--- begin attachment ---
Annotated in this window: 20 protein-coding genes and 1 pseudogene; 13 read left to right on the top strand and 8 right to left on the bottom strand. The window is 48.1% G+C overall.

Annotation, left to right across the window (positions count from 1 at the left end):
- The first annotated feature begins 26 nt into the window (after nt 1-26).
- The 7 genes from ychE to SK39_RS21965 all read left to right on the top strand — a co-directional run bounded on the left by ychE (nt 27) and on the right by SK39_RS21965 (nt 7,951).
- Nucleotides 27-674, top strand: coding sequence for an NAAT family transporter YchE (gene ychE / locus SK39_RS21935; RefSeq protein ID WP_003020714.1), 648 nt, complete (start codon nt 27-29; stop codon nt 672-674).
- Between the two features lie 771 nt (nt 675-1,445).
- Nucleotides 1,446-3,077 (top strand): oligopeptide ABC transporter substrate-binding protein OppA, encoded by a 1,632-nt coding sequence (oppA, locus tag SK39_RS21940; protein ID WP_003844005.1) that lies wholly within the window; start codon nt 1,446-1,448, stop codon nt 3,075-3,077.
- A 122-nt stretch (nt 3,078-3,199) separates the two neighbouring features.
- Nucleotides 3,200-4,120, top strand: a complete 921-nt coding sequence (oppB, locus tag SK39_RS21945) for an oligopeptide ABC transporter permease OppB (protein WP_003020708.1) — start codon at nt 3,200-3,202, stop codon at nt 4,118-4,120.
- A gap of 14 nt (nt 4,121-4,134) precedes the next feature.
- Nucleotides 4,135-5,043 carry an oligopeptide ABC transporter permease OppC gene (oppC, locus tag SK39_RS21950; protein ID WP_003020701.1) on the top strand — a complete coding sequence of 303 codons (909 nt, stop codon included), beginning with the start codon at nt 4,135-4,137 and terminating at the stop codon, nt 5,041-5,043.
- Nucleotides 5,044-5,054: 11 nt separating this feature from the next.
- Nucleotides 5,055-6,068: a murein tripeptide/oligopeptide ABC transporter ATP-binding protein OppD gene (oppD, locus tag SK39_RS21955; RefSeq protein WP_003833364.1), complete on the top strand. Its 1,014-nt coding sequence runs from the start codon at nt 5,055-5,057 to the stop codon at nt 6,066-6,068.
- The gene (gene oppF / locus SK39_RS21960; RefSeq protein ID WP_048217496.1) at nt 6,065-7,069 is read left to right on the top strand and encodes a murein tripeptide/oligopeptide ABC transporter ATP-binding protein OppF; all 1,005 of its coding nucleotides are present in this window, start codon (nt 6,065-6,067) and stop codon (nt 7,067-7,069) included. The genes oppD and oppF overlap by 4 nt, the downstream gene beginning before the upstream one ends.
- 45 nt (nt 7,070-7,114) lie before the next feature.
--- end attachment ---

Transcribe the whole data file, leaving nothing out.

Annotated in this window: 20 protein-coding genes and 1 pseudogene; 13 read left to right on the top strand and 8 right to left on the bottom strand. The window is 48.1% G+C overall.

Annotation, left to right across the window (positions count from 1 at the left end):
- The first annotated feature begins 26 nt into the window (after nt 1-26).
- The 7 genes from ychE to SK39_RS21965 all read left to right on the top strand — a co-directional run bounded on the left by ychE (nt 27) and on the right by SK39_RS21965 (nt 7,951).
- Nucleotides 27-674, top strand: coding sequence for an NAAT family transporter YchE (gene ychE / locus SK39_RS21935; RefSeq protein ID WP_003020714.1), 648 nt, complete (start codon nt 27-29; stop codon nt 672-674).
- Between the two features lie 771 nt (nt 675-1,445).
- Nucleotides 1,446-3,077 (top strand): oligopeptide ABC transporter substrate-binding protein OppA, encoded by a 1,632-nt coding sequence (oppA, locus tag SK39_RS21940; protein ID WP_003844005.1) that lies wholly within the window; start codon nt 1,446-1,448, stop codon nt 3,075-3,077.
- A 122-nt stretch (nt 3,078-3,199) separates the two neighbouring features.
- Nucleotides 3,200-4,120, top strand: a complete 921-nt coding sequence (oppB, locus tag SK39_RS21945) for an oligopeptide ABC transporter permease OppB (protein WP_003020708.1) — start codon at nt 3,200-3,202, stop codon at nt 4,118-4,120.
- A gap of 14 nt (nt 4,121-4,134) precedes the next feature.
- Nucleotides 4,135-5,043 carry an oligopeptide ABC transporter permease OppC gene (oppC, locus tag SK39_RS21950; protein ID WP_003020701.1) on the top strand — a complete coding sequence of 303 codons (909 nt, stop codon included), beginning with the start codon at nt 4,135-4,137 and terminating at the stop codon, nt 5,041-5,043.
- Nucleotides 5,044-5,054: 11 nt separating this feature from the next.
- Nucleotides 5,055-6,068: a murein tripeptide/oligopeptide ABC transporter ATP-binding protein OppD gene (oppD, locus tag SK39_RS21955; RefSeq protein WP_003833364.1), complete on the top strand. Its 1,014-nt coding sequence runs from the start codon at nt 5,055-5,057 to the stop codon at nt 6,066-6,068.
- The gene (gene oppF / locus SK39_RS21960; RefSeq protein ID WP_048217496.1) at nt 6,065-7,069 is read left to right on the top strand and encodes a murein tripeptide/oligopeptide ABC transporter ATP-binding protein OppF; all 1,005 of its coding nucleotides are present in this window, start codon (nt 6,065-6,067) and stop codon (nt 7,067-7,069) included. The genes oppD and oppF overlap by 4 nt, the downstream gene beginning before the upstream one ends.
- 45 nt (nt 7,070-7,114) lie before the next feature.